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Real Estate investment in Bali

Posted by Terje H Nilsen on 23rd May 2019
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Image by Gerd Altmann on Pixabay

We like to update the stories and blogs we’ve written with new trends, information and ideas because things change.

The source of the blog we’re looking at today comes from an original piece written by Andreas Anderson back in 2016 and we’ve updated it by looking at what has changed and what has not.

If you’re interested in investing in real estate in Bali you need to ask yourself these sorts of questions, because this is where your journey starts …

  • Are you planning to retire?

  • Are you looking for an investment property?

  • Are you simply buying into the lifestyle dream?

  • Are you looking for a second home?

Your reasons for investing in Bali may change as your journey rolls out, but these kind of questions will help to determine a few things.

1. First of all, it will help to clarify what structure to hold the property in;

2. Secondly, it will help with zoning, which is something authorities are looking more closely at and enforcing (which is good), and

3. Finally, what’s your exit … if any.

The bigger question really is how do you do all of that safely?

Has anything changed over the years on how you can invest?  

Well, yes and no.  Most regulations haven’t changed since Andreas penned the original post in 2016, however they are now being enforced and they are widely available in English for people to study.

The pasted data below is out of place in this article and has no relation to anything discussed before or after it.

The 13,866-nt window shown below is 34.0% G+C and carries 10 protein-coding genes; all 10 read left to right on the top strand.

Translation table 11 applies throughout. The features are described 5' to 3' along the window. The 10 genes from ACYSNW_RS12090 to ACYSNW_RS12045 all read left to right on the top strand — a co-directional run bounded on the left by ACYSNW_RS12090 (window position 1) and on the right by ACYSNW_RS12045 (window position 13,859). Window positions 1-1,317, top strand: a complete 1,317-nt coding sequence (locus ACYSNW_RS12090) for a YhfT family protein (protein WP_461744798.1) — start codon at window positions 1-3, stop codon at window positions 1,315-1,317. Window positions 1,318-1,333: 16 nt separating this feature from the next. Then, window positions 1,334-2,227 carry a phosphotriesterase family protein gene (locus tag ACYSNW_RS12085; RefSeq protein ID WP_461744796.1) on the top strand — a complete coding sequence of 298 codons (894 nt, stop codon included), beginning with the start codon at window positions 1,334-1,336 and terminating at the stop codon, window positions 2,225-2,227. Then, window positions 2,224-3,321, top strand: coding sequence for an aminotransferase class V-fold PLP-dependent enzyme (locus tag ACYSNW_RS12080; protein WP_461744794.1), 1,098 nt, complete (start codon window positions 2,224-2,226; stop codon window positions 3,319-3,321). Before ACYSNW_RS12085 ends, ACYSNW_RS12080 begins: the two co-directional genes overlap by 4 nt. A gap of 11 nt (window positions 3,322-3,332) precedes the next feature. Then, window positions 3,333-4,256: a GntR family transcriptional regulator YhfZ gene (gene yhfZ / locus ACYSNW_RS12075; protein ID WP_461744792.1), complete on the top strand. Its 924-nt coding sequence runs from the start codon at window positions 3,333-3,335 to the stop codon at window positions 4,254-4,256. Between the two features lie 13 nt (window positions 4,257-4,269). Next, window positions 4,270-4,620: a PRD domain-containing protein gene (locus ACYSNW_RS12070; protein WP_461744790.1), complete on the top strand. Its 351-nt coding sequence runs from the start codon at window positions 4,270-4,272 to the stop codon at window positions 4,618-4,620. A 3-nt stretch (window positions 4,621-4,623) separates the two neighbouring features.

Be aware though that there have been some changes.

For example, at the end of 2015 foreigners were granted 80-years Hak Pakai (right of use/ read ownership), and after this year’s elections the word on the street is that HGB (right to build) will also be granted to foreigners as individuals.

What about Nominees?  

This always was, and always will be, illegal!

However, you can set up a PT PMA for larger investments, which can be 100% foreign owned, or in some cases a domestic PT to hold title for you under what is commonly known as an investment agreement.

You could always go for a straightforward lease. But do your homework on this kind of “ownership.”

A great agent will support you with all of this and help you to understand. The not so good agents will tend to refer you to wishy-washy write-ups or legal advisors.  It’s difficult to say if these are good quality or not, which is why it’s always a good idea to make sure you get some good independent references to anyone’s work.

Choose a professional agency 

You might ask yourself where to begin, and where to start looking. The easiest answer is, go online and do your research with Google and Social Media.

Look for what kind of story the agency is telling. What impression do they give and how do they make you feel? Are they sharing information for free or just trying to make you buy something?

Do they just post listings on Social Media or do they have a voice in the market?  If they don’t have a voice there’s a pretty good chance it’s because they either don’t want to be out there, or they just don’t know, or they just don’t care.

Total transparency these days is a must and it all starts online!

Don’t forget to ask if the agency is certified.  If it’s not run!